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(News Focus) Korean War memories live strong in vets, fade among teens

All Headlines 12:00 June 25, 2013

By Kim Eun-jung

SEOUL, June 25 (Yonhap) -- Long ago, the world stopped remembering the Korean War widely called "the forgotten war," but it's the war that has never really ended. It still matters because it has left the Korean Peninsula divided into two countries and influences today's international politics.

It began on June 25, 1950 after the communist government north of the Korean Peninsula's 38th parallel -- a line drawn after World War II to divide Korea between American and Soviet influence -- invaded South Korea.

It ended on July 27, 1953, with the signing of an armistice that left the demilitarized zone separating the two countries. Yet there is no peace treaty, and Pyongyang has repeatedly threatened to nullify the Armistice Agreement.

For veterans who fought up the sides of steep mountains and in rice paddies that turned into killing fields, war memories still live strong six decades later.

"There were several experiences where I came close to dying," said Larry Kinard, now 84 and the president of the Korean War Veterans Association (KWVA), who visited Seoul to attend the 63rd ceremony of the beginning of the Korean War. "When it comes that close to death, you remember it."

Nicholas Lopez, an 84-year-old veteran from Hawaii, says it took decades for him to get over post-war trauma and nightmares that haunted him with brutal memories and guilty feelings related to his lost comrades.

"I'd been dreaming bad dreams for years when I came back from Korea. I don't think I could put up with what I did. ... I didn't want to remember all that," said Lopez, who was dispatched to Korea at the age of 20.

U.S. forces already had repelled the North Korean army almost to the Yalu River on the border with China, causing China to send hundreds of thousands of soldiers into the war. With their help, the North Korean forces fought their way back south.

That's how the war went, inch by inch, mountain by mountain, veterans say, with one side advancing north of the 38th parallel, then moving back south of it, leading to the eventual stalemate.

Tensions continue today. In 2010, a total of 50 South Koreans were killed in a North Korean torpedo attack against a warship and the North's shelling of a border island in the tensely guarded western sea. Most recently, Pyongyang threatened a nuclear war against South Korea and the U.S. in response to their joint military drills held in March and April.

For young Koreans who read about the war in books and watch battle scenes in movies or on TV screens, the memories of the war are not as strong as those of the older generation.

Earlier this month, several surveys released by different pollsters showed youngsters' lack of knowledge of the Korean War.

A recent survey by the local daily Seoul Shinmun on 506 high school students nationwide showed that seven out of 10 said South Korea invaded North Korea to start the war.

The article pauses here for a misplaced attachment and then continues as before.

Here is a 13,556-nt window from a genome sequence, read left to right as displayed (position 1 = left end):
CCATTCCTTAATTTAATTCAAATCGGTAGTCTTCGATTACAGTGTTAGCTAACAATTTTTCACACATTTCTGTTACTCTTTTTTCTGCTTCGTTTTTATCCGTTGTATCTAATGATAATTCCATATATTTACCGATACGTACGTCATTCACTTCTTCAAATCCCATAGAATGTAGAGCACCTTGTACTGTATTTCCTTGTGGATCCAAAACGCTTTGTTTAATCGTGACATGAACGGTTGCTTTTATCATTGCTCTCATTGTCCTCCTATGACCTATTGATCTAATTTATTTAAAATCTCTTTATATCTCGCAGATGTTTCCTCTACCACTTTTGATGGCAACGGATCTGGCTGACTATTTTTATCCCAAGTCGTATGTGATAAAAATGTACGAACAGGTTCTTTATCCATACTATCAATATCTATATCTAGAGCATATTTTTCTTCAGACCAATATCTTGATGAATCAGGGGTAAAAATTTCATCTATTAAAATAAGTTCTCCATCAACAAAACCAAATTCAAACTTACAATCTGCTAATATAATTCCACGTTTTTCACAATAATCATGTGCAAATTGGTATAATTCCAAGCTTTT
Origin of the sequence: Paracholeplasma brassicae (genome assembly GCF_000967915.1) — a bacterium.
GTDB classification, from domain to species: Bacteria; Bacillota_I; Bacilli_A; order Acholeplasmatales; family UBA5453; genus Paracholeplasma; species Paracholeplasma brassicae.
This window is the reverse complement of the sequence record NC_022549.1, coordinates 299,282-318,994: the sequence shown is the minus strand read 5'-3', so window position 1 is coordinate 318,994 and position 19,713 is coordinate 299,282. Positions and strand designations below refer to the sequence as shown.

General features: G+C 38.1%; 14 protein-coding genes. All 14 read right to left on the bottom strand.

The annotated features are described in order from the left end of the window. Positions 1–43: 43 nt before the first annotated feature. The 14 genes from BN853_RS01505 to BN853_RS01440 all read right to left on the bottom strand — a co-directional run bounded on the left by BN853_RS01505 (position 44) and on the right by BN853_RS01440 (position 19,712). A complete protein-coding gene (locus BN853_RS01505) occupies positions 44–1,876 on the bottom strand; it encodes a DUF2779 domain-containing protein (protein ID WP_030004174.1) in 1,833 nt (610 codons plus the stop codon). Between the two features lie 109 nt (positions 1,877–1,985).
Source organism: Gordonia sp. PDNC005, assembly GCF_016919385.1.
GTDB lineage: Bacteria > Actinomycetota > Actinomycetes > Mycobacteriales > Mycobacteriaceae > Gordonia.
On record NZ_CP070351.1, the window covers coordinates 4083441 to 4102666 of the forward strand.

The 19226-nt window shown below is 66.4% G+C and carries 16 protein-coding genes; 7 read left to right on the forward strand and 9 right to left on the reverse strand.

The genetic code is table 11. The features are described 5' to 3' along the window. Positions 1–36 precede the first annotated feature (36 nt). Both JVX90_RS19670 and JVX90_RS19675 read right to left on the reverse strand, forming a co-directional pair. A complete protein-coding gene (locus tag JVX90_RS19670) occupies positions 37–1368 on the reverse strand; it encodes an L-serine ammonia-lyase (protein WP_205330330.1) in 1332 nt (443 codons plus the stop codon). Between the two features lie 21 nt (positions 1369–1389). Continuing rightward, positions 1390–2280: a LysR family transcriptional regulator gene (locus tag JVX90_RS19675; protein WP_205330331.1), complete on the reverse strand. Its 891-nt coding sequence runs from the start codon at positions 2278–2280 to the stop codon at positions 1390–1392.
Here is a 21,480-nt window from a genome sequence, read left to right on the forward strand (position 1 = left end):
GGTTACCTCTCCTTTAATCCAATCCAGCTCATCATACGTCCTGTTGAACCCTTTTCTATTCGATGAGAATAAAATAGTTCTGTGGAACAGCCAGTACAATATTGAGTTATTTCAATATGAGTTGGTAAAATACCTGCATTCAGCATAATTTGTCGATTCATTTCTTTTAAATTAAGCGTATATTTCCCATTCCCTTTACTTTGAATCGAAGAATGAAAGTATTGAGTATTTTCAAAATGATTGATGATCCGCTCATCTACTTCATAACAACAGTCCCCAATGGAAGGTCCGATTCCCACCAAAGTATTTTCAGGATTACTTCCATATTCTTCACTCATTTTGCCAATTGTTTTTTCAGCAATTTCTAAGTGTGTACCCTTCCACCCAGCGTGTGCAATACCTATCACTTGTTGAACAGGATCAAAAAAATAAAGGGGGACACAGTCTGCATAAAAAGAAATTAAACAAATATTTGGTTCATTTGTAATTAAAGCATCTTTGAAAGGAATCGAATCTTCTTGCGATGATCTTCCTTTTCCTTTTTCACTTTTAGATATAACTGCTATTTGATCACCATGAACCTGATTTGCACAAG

President Park Geun-hye said the result was "shocking" in a meeting with her senior aides, saying her government will put more efforts to correct the wrong perception among youngsters.

Many, however, argued that the result was likely caused by confusion over the definition of "bukchim," meaning northern invasion, with students mistaking it as meaning that the war was started by the North.

Several other surveys showed that most youngsters knew that South Korea was invaded by North Korea, but many of them didn't know what year the war broke out.

According to Research & Research's survey conducted from May 25 through June 6 on 1,000 adults and 1,000 teenagers, 36.5 percent of adults and 52.7 percent of youths in middle and high schools did not know the year the war broke out.

Retired Army Lt. Col. Lee Yong-seok stressed that the government should step up efforts to remember the sacrifice of servicemembers of South Korea and allied U.N. members.

"You can't just erase history. You have to remember it so as not to repeat the same mistake in the future," Lee said.

With growing calls to strengthen history education, the defense ministry on Tuesday said it will describe the Korean War as being started "by North Korea's southward invasion" in its education materials and other official documents to make it clear which side started the war.

The ministry has also asked the education ministry to instruct teachers to use the longer term to avoid confusion among students.

"It is necessary to make it clear that the Korean War broke out due to North Korea's invasion of South Korea to clarify who's blamed for the war," a defense ministry official said.

On Tuesday, the South Korean Army carried out drills in units across the nation, which simulated North Korea's invasion in pre-dawn darkness.

Some foreigners were surprised to learn that many young Koreans did not have much knowledge about the war that took place on their own soil.

Ross McNeil from England, who visited Pyongyang two years ago, said South and North Koreans share similar characteristics individually, but the stark difference in standards and quality of life was "interesting" but "sad."

"Older people fought for the war for freedom Koreans enjoy now and the prosperity of this country," said Ross, who majored in history. "I think young South Koreans should fully appreciate what happened and what they accomplished."


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